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Hutton and Smith / Chattanooga Brewing Company brewing-title

The Brew Crew

There are Davids and Goliaths in every market, but when it comes to craft brewers, it can be hard to tell who’s who.

The Brewers Association allows a brewer to churn out six million barrels a year and still call itself “craft.” That puts Sam Adams in the same category as Nashville’s Blackstone. Add to that brands like Blue Moon, which is quietly a MillerCoors product, and you’ve got a market with no clear differentiator between macro and micro brewers.

Remarkably, a real lover of beer variety can still find vibrant craft brewing scenes all across the country. In recent years, one such scene has blossomed in Chattanooga.

Hutton and Smith / Chattanooga Brewing Company
Hutton and Smith / Chattanooga Brewing Company

“When we opened in 2010, not many places in town were into craft beer yet,” says Mark Marcum, co­-owner of Chattanooga Brewing Company. “But our Imperial Pilsner was generating a lot of attention.”

Chattanooga Brewing Company is now six years old — but the name is 126 years old: originally founded by German immigrants in 1890, the brewery ran strong until 1909, when Prohibition rolled into Tennessee. Mark, a home brewer and lover of craft beer, realized the name wasn’t being used and decided it was time to bring it back. With fellow brewer Jonathan Clark, he re­founded the city’s oldest brewery. Their pilsner was a symbolic start: a classic German lager.

“It’s not the original recipe,” Mark says. “But I do know from the original founders’ background what kind of recipe they probably used, which is why our pilsner is a Munich Helles from the Southern part of Germany.”

Mark and Jonathan’s offerings go far beyond their pilsner. Their menu is extensive and constantly changing — because brewers, by nature, are always looking to conquer new flavors, and their fellow beer drinkers are always looking to try them. It’s a jolly community of pioneers.

And brewer Melanie Krautstrunk would tell you it’s a long tradition: centuries ago, James Hutton and William "Strata" Smith, the fathers of modern geology, were both explorers and lovers of beer. A former geologist herself, Melanie and her husband, Joel, named their Chattanooga brewery Hutton & Smith after those great thinkers and drinkers.

“We both had careers, but we decided to take a risk and started looking for a town to start a brewery in,” Melanie says. “We limited our options to climbing destinations, and Chattanooga hit all the points and more.”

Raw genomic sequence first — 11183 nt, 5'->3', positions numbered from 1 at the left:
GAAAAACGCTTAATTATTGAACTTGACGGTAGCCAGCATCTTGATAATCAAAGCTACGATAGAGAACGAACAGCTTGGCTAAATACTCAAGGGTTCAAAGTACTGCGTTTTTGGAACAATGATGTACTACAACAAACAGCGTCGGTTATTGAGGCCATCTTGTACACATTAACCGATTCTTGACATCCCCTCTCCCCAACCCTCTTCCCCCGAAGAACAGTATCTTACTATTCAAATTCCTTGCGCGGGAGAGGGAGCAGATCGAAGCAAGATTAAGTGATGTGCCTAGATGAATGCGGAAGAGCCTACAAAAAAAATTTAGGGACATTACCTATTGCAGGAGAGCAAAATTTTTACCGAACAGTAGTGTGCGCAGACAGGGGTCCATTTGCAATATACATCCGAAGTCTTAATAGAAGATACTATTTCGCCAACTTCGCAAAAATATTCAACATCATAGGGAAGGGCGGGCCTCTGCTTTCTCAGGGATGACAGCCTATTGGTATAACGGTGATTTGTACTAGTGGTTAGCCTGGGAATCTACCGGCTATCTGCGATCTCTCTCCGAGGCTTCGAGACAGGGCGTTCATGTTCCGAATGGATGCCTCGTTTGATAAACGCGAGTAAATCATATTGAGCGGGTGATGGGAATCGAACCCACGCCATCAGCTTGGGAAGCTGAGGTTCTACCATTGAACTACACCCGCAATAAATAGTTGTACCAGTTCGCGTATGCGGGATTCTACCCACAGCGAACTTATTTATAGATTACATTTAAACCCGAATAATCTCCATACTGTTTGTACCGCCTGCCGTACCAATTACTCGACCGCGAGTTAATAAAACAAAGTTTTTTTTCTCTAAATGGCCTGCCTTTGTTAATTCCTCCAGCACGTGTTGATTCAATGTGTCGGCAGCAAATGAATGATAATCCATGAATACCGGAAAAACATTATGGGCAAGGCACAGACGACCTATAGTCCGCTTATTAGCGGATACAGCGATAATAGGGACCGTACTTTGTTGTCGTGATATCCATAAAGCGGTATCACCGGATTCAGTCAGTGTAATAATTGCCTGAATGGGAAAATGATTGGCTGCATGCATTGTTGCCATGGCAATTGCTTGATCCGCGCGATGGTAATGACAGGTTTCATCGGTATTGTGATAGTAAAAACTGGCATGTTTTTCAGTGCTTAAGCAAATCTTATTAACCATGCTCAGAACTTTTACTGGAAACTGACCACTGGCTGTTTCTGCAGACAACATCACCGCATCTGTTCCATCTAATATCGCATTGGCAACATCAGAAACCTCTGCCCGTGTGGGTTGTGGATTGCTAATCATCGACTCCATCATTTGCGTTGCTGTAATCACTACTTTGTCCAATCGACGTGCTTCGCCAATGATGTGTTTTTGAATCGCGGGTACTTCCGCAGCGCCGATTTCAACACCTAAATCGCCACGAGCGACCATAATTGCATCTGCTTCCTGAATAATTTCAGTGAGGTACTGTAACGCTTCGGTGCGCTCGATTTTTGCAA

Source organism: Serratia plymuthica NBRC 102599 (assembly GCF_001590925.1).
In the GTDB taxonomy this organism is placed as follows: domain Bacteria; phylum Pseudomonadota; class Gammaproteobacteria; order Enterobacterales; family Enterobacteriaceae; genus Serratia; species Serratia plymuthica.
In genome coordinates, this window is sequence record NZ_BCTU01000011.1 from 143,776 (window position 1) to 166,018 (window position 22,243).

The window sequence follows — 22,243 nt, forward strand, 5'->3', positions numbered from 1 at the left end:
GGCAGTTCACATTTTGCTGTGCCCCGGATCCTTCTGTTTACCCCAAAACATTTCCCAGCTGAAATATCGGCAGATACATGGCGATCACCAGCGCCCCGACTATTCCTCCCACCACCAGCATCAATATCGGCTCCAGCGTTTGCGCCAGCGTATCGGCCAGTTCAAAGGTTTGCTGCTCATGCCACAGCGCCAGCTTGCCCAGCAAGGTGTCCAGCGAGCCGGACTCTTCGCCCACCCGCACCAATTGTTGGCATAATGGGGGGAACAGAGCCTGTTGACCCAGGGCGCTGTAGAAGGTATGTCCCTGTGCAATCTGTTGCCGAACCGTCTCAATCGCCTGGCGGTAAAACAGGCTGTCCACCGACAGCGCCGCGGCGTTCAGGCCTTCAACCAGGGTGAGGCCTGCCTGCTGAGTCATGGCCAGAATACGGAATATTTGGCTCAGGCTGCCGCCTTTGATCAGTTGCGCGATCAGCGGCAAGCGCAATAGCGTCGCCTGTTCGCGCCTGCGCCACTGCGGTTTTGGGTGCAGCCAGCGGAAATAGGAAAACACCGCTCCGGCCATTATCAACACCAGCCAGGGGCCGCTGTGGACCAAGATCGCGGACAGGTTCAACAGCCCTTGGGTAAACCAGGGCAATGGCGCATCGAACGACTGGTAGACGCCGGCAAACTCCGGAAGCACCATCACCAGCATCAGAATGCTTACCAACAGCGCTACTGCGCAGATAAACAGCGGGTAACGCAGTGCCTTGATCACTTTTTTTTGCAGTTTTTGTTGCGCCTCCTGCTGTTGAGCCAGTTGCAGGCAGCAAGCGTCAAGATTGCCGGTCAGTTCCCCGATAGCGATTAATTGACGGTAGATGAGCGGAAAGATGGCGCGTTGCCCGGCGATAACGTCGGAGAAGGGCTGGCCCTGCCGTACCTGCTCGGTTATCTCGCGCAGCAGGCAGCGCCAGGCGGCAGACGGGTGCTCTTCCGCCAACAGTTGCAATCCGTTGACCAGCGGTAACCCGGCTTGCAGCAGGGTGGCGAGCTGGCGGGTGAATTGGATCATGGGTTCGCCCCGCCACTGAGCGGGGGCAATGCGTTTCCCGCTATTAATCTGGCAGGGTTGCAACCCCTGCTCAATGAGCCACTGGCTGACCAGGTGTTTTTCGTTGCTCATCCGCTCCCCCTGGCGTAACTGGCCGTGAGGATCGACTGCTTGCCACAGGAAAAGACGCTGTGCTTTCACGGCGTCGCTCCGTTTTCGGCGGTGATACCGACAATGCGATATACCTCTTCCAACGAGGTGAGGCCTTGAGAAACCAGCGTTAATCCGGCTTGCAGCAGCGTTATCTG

Though Hutton & Smith is young, you’ll often find their taproom full to capacity. As demand increases, Melanie says they’re always on the lookout for what’s next, inspired by the original Hutton and Smith and their storied ability to draw something new out of something old.

But brewing isn’t all tasting and testing.

Hutton and Smith / Chattanooga Brewing Company
Hutton and Smith / Chattanooga Brewing Company

“It’s almost 90% cleaning,” Melanie says. “We work all the bar shifts, too. Everybody here wears a lot of hats. Home brewing is much easier, though at this scale it’s nice to have more than five gallons for the amount of work you’re doing.”

With all the hustle that goes into craft brewing, and all of the big beer that’s competing, being a “little guy” is a challenge even on the best days. But inevitably, there are moments that make the work worthwhile.

“When I’m in the pub, and I see someone order a second round of a CBC brew — it’s a great feeling,” says Alex Rivers, the cellar manager for Chattanooga Brewing Company.

And therein lies the tell­tale difference between the corporations and the true crafters. While the goal of big beer is to create armies of brand champions, the goal of craft brewers is to make beer for people who appreciate a good beer — no matter who made it.

So as the craft scene grows, at least locally, it’s less competition and more happy collaboration. Which explains why, when they arrived in Chattanooga, Melanie and Joel received a hearty and genuine welcome from Mark and Jonathan.

“They told us, ‘Come on. There’s room,’” Melanie says. “And we’re still of the opinion that there’s room for more.”

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